This week, 5 Rhode Island men were arrested, and now face federal charges in connection to a series of fires caused by mishandling marijuana oil production. The announcement came this past Wednesday, as United States Attorney Peter F. Heronha spoke to the press about a series of marijuana lab accidents from 2015 that resulted in the death of a Kingston, RI man, as well as millions of dollars in damages. The fires – one in Kingston, one in Westerly, and another in Providence – were connected in that they were all caused under the supervision of creating a specific kind of marijuana oil.
This oil, which is popular amongst many people in Rhode Island, is made illegally, and done with a process that uses highly flammable butane gas to create the finished product. With marijuana growers and processing facilities being largely unregulated, it was difficult for Rhode Island officials to spot a potential issue until it was too late. Prosecutors now may charge each of these five men with a series of felonies involved in both incidents.
Building a case to improve medical marijuana oversight
While charges are just being filed now, the case against these five Rhode Island men has been in the works for over six months. Prosecutors made the connection of negligence, and illegal production of marijuana oil, to hold the men on both property damage and the deaths involved. While this is not an abnormal amount of time to build a case, it brings the issue of medical marijuana to the front of the table, especially in regards to production oversight. Many believe that the reason behind the accidents. Due to a number of loopholes in Rhode Island’s medical marijuana laws, many production facilities go unchecked, and therefore are able to partake in dangerous and potentially fatal practices.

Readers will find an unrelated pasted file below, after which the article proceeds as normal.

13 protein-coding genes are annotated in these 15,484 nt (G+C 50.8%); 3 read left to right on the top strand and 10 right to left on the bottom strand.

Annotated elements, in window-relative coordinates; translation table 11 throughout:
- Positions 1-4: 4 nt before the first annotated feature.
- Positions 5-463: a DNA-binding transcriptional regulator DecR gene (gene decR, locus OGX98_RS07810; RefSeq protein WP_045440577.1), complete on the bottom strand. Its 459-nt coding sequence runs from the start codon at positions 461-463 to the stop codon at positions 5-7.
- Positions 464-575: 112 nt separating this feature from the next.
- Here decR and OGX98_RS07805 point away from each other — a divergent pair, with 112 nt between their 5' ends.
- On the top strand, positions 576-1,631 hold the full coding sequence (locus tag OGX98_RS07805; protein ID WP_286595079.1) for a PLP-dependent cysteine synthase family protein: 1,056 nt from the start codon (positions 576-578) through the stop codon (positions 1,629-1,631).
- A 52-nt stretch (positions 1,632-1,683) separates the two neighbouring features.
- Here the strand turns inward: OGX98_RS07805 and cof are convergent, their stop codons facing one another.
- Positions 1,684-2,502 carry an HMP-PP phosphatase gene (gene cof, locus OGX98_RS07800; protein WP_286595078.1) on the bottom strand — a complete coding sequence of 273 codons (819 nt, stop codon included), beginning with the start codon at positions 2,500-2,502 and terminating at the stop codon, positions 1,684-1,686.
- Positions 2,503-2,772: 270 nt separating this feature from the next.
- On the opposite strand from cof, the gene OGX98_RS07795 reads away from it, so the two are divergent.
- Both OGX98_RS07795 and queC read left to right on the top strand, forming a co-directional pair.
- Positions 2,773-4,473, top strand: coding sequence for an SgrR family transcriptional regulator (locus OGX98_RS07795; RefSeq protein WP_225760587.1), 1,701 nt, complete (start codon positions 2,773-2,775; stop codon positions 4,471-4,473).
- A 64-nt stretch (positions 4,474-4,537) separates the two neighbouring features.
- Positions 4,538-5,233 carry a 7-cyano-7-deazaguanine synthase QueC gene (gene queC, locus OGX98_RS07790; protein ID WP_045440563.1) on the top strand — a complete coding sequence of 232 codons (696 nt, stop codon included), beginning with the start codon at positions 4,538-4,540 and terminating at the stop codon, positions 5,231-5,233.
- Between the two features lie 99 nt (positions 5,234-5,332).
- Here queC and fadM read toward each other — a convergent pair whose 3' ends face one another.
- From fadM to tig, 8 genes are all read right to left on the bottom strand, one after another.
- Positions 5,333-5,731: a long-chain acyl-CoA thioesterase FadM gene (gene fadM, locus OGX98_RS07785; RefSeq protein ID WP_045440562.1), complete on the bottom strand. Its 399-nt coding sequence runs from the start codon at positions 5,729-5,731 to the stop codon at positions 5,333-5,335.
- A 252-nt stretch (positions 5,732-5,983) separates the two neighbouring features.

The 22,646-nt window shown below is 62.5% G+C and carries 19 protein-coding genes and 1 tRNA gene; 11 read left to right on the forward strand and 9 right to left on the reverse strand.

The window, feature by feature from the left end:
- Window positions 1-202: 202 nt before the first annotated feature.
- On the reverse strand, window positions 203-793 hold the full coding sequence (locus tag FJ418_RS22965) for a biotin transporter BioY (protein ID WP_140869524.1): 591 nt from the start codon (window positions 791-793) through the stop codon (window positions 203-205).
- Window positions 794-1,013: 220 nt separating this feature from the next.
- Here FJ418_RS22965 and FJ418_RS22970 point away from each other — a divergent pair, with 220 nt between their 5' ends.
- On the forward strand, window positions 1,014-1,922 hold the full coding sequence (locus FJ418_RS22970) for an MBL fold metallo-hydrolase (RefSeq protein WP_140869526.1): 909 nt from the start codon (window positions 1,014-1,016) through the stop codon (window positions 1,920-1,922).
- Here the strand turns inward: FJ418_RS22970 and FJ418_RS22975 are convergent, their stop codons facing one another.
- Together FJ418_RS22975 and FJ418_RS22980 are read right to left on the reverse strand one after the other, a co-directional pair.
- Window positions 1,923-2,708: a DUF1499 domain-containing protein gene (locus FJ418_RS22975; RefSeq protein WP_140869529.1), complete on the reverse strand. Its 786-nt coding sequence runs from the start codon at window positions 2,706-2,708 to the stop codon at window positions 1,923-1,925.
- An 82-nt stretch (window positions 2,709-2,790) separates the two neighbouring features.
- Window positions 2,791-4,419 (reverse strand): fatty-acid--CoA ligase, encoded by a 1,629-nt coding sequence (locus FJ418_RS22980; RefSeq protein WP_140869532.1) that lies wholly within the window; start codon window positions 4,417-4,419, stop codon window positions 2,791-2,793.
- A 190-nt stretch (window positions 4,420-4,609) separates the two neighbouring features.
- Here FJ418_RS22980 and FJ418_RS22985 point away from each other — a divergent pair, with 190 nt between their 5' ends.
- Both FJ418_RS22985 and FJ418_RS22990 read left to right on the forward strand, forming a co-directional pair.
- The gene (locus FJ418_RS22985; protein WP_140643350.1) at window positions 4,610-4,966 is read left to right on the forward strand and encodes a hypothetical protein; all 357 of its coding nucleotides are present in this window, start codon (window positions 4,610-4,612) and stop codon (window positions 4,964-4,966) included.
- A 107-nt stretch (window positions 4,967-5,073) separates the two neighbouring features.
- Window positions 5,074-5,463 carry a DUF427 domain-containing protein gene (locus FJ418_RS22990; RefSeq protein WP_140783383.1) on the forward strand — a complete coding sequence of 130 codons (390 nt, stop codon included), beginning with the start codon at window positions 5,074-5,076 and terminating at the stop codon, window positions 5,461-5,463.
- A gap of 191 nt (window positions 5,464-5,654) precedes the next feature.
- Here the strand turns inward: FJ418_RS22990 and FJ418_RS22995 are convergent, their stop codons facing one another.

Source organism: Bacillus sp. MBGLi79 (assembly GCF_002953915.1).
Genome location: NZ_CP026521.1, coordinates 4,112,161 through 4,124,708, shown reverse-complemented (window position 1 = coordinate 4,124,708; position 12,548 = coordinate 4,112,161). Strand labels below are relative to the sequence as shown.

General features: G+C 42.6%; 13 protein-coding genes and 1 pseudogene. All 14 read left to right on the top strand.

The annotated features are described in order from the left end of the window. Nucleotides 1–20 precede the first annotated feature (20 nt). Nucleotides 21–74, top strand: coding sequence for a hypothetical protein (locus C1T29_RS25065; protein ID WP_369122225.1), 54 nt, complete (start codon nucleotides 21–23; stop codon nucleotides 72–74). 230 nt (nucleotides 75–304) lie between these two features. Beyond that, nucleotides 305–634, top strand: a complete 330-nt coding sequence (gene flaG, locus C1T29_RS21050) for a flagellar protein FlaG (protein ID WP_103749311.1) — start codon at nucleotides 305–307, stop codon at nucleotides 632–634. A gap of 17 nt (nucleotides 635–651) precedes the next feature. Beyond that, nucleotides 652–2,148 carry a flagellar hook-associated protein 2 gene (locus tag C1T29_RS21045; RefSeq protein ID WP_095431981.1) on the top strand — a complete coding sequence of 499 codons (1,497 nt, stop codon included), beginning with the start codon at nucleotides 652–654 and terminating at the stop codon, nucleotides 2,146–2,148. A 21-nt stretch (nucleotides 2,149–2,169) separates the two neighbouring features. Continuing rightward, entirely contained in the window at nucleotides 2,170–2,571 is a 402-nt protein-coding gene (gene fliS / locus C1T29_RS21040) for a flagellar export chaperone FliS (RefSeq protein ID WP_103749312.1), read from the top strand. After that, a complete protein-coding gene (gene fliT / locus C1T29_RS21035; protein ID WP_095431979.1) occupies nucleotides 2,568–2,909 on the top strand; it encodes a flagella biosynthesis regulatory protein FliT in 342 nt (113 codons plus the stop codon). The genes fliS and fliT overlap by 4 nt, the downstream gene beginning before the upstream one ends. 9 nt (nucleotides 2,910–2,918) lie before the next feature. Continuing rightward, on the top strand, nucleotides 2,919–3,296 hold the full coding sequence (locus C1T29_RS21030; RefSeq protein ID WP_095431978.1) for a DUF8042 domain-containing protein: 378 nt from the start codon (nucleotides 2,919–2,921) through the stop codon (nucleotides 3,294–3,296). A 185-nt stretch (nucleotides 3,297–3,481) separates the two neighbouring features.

Rhode Island can’t keep up with piling cases to process
Another reason that’s causing concern amongst Rhode Island residents is the growing logjam of legislative cases within the Rhode Island government. With the medical marijuana industry growing in the state, the processing of applications hasn’t been able to keep up with demand. This is something that worries not only medical marijuana providers, but also patients who want to legally obtain their medicine.
Currently, the Rhode Island legislature is meeting about increased oversight for medical marijuana in the 2017 budget. The goal, not only to clamp down on taxes and fees, but to also make the industry safer, and avoid future incidents like the 2015 fires.